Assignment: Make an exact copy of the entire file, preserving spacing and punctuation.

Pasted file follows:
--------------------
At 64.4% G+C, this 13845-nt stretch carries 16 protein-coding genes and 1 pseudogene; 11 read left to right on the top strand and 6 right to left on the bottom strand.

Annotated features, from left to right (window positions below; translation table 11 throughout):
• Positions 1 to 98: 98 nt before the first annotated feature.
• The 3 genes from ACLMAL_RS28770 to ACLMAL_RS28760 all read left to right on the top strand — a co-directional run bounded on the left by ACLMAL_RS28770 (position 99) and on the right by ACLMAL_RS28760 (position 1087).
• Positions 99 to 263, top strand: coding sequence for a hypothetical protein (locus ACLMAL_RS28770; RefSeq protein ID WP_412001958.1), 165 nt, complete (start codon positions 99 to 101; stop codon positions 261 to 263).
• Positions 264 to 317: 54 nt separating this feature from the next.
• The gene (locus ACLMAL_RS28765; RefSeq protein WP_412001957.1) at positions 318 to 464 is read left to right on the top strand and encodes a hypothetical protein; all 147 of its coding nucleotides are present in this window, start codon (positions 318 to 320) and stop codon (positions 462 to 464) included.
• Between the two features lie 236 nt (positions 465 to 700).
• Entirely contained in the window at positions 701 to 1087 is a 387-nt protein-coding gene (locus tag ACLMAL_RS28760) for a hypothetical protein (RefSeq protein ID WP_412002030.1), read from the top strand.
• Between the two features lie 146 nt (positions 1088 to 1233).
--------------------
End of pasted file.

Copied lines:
At 64.4% G+C, this 13845-nt stretch carries 16 protein-coding genes and 1 pseudogene; 11 read left to right on the top strand and 6 right to left on the bottom strand.

Annotated features, from left to right (window positions below; translation table 11 throughout):
• Positions 1 to 98: 98 nt before the first annotated feature.
• The 3 genes from ACLMAL_RS28770 to ACLMAL_RS28760 all read left to right on the top strand — a co-directional run bounded on the left by ACLMAL_RS28770 (position 99) and on the right by ACLMAL_RS28760 (position 1087).
• Positions 99 to 263, top strand: coding sequence for a hypothetical protein (locus ACLMAL_RS28770; RefSeq protein ID WP_412001958.1), 165 nt, complete (start codon positions 99 to 101; stop codon positions 261 to 263).
• Positions 264 to 317: 54 nt separating this feature from the next.
• The gene (locus ACLMAL_RS28765; RefSeq protein WP_412001957.1) at positions 318 to 464 is read left to right on the top strand and encodes a hypothetical protein; all 147 of its coding nucleotides are present in this window, start codon (positions 318 to 320) and stop codon (positions 462 to 464) included.
• Between the two features lie 236 nt (positions 465 to 700).
• Entirely contained in the window at positions 701 to 1087 is a 387-nt protein-coding gene (locus tag ACLMAL_RS28760) for a hypothetical protein (RefSeq protein ID WP_412002030.1), read from the top strand.
• Between the two features lie 146 nt (positions 1088 to 1233).